WestJet Unionization Drive in High Gear
Groups trying to unionize pilots and flight attendants at WestJet are redoubling their efforts ahead of new laws that will make certification more difficult.
On June 16, changes take effect on the unionization of employees in federally regulated industries, which includes airlines. The current rules allow certification if 50 percent plus one of the employees targeted by the certification drive sign union cards. As of June 16, union organizers in the affected industries will also have to hold a vote by secret ballot and get majority consent of the intended membership as well as carding the 50 percent.
There have been ongoing efforts to form unions at the airline for several years but the movement gathered some momentum in 2013 when WestJet formed Encore, a regional feeder airline which has different pay scales than those of the main line.
One of WestJet’s founding principles was that its employees be “owners” through a profit sharing plan to foster a collaborative atmosphere between the company and the workers. Employee groups negotiated wage increases and working conditions enhancements much like unions do but the agreements are not legally binding and there is no strike mechanism for the workers.
Both pilots and flight attendants have reached these types of agreements with the company in the last few months. An unnamed flight attendant who spoke to CBC News said those organizing the union for those workers are close to signing up the required number members under the existing rules.
NewLeaf Travel Taking Shape
A new no-frills airline hopes to start service this summer with flights between Kelowna, Winnipeg and Hamilton with more route announcements to come.
NewLeaf Travel Company will lease two Boeing 737-400s from Kelowna-based Flair Air to start the schedule and plans to eventually fly 15 aircraft throughout the country and to the U.S. A sun destination schedule will be announced in the fall.
The airline has announced it will be based in Winnipeg and its operations centre will be in Kelowna. Flair’s aircraft are serviced by KF Aerospace in Kelowna.
Ads will run shortly looking for flight attendants and pilots. Training will take place in Kelowna.
NewLeaf will be modeled after U.S.-based Allegiant Travel, which charges extra fees for everything beyond the seat and seatbelt included in the ticket price. Those who travel light can expect major savings but the fees for luggage (including carry-on) can add significantly to that budget fare.
NeLeaf will also follow Allegiant’s strategy of flying between markets that are served by the major airlines through connecting flights.
Expansion is already being planned. “We’ll launch this summer with two Flair aircraft painted in NewLeaf colours. We’ll grow to a third aircraft in the fall. Then we’ll grow our aircraft — one every couple of months — depending on where demand is,” CEO Jim Young said.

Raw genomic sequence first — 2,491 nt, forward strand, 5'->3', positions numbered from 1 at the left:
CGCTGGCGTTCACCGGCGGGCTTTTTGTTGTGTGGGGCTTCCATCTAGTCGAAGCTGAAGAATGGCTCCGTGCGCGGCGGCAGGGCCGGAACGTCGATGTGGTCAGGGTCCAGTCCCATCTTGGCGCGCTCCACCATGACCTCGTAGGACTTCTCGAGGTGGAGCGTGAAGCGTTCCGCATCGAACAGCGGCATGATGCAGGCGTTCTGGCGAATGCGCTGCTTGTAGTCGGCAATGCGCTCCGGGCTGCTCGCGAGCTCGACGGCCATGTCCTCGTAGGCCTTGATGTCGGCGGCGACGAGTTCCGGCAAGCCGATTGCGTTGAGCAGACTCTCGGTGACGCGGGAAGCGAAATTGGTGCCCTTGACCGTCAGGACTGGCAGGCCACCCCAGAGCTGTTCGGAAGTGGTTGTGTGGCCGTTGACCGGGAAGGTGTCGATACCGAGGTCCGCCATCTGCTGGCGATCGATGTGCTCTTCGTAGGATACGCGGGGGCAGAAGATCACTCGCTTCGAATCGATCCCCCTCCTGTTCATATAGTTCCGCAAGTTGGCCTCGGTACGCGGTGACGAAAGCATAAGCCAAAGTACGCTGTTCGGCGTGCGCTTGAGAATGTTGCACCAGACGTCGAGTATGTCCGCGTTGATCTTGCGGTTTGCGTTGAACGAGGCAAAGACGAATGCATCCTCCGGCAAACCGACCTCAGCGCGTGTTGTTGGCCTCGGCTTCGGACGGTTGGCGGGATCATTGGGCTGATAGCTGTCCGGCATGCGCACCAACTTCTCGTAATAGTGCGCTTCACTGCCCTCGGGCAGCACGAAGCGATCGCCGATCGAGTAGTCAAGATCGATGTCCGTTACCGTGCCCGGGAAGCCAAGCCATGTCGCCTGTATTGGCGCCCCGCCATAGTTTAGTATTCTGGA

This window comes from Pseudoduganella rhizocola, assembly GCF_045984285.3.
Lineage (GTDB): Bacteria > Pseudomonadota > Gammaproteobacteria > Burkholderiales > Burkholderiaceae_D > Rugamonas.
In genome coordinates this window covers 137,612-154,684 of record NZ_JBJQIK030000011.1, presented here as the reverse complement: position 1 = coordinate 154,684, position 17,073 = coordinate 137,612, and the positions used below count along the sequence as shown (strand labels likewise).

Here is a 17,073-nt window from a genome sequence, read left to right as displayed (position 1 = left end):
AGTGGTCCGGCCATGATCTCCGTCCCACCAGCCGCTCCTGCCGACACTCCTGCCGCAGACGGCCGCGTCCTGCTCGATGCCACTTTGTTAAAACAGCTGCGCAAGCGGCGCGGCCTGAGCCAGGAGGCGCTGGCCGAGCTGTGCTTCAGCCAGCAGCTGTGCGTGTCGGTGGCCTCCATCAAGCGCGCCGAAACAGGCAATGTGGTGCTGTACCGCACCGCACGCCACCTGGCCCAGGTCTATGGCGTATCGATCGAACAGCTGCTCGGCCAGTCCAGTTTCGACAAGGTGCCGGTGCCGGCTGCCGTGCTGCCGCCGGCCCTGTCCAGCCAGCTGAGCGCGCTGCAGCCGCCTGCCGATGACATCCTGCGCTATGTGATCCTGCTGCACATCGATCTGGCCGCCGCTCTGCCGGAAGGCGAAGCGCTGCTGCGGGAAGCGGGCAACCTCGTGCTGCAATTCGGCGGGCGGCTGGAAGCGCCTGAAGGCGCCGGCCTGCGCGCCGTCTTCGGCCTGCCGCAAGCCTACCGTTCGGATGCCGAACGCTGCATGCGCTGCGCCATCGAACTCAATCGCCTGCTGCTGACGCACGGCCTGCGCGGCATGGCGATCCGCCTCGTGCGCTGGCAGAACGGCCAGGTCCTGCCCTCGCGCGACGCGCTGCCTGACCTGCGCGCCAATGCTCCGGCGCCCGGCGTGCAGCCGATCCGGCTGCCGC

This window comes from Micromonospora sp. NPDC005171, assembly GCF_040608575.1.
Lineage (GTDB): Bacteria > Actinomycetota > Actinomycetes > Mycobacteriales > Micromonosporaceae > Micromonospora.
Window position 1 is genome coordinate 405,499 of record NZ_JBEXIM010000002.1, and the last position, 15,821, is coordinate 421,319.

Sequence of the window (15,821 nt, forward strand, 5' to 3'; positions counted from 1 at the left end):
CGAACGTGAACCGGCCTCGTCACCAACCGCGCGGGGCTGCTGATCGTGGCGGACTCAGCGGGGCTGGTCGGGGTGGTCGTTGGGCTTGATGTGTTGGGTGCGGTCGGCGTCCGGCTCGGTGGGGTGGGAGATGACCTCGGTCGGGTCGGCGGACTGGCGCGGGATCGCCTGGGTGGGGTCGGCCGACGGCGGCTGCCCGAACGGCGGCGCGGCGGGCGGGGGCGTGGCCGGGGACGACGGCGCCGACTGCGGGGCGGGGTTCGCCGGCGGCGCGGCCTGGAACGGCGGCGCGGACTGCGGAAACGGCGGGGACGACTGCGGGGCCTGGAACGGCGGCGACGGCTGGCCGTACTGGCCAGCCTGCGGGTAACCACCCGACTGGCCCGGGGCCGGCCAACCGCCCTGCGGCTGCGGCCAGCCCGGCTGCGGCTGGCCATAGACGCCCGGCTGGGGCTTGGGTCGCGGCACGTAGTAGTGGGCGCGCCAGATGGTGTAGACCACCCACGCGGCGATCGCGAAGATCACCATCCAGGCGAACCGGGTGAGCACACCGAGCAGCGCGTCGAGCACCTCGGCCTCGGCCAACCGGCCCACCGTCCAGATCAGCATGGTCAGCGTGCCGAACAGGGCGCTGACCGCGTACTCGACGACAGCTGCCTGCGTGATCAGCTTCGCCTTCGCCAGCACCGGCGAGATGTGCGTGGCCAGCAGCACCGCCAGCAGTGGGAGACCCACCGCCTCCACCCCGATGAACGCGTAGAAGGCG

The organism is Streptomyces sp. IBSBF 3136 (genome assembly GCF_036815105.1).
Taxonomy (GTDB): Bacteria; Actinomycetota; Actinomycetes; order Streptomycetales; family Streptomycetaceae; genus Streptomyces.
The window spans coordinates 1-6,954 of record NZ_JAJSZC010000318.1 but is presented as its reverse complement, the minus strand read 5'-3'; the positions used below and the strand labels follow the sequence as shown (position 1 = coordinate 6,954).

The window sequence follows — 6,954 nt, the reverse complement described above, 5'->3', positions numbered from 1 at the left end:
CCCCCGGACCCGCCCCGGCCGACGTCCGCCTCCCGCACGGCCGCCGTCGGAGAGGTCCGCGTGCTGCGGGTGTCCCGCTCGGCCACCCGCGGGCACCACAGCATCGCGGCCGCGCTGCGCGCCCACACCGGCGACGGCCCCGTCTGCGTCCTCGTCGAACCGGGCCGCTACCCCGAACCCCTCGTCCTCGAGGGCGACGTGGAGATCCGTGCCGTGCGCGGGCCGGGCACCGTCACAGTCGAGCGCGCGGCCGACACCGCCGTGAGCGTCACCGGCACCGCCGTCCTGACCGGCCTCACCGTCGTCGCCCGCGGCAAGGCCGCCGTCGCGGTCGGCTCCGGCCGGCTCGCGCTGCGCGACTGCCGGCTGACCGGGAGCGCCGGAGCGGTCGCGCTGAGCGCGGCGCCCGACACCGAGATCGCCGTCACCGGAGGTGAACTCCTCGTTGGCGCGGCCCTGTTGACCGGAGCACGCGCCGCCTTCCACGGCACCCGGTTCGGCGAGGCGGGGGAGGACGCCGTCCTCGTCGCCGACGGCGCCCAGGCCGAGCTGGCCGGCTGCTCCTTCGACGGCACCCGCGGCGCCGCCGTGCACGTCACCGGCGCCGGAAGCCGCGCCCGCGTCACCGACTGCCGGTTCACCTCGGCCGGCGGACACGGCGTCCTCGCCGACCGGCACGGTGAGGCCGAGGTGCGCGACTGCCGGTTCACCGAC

Hadfield Ready to Race
A well-known Ontario pilot says she’s racing to win in the annual Air Race Classic in the U.S.
Robin Hadfield is the only Canadian in a field of 110 female pilots who will race from Fredericksburg, Virginia to Fairhope, Alabama over four days starting June 22.
If her last name sounds familiar, it should. She’s married to Dave Hadfield, brother of astronaut Chris Hadfield and therefore an important member of what has been referred to as “Canada’s first family of aviation.”
The Air Race Classic was first run in 1929 and Amelia Earhart was one of the competitors. She didn’t win, though. That honour went to Louise Thaden.
The trip will be flown in nine legs and Hadfield will fly the family RV-6A. The race is open to women flying aircraft with between 100 and 600 horsepower. The times for each leg are handicapped based on the aircraft performance and when all the math has been done a winner is declared.
Hadfield’s progress can be followed at www.airraceclassic.org starting June 22.
Twin Otter 50th Anniversary Tour Announced
The current type certificate holder of the venerable DHC-6 Twin Otter is celebrating the 50th anniversary of the aircraft’s first flight with a tour of northern Canada.
The prototype of the aircraft first flew on May 20, 1965 and it’s been one of Canada’s best known and enduring designs.
Viking Air, which is making new generation Twin Otters at its plants in Victoria and Calgary, will launch two aircraft from Victoria on July 2 for a 17-day tour of 15 northern communities, including Canadian Forces bases at Alert and Eureka. The RCAF operates four Twin Otters.
De Havilland ended production of the aircraft in 1988 but demand for replacements for the aging fleet prompted Viking to restart production in 2009.
It’s sold more than 100 aircraft to willing buyers all over the world but curiously none in Canada.
“Whether on wheels, floats, skis or tundra tires, the Twin Otter has been a lifeline of transportation, community connection and commerce for isolated regions, not only in Canada’s north but around the world,” commented David Curtis, Viking president & CEO, who is taking part in the journey. “This tour is an opportunity to connect with some of our customers and view their operations first hand, so I’m excited to personally visit so many of these northern communities in one extensive trip.”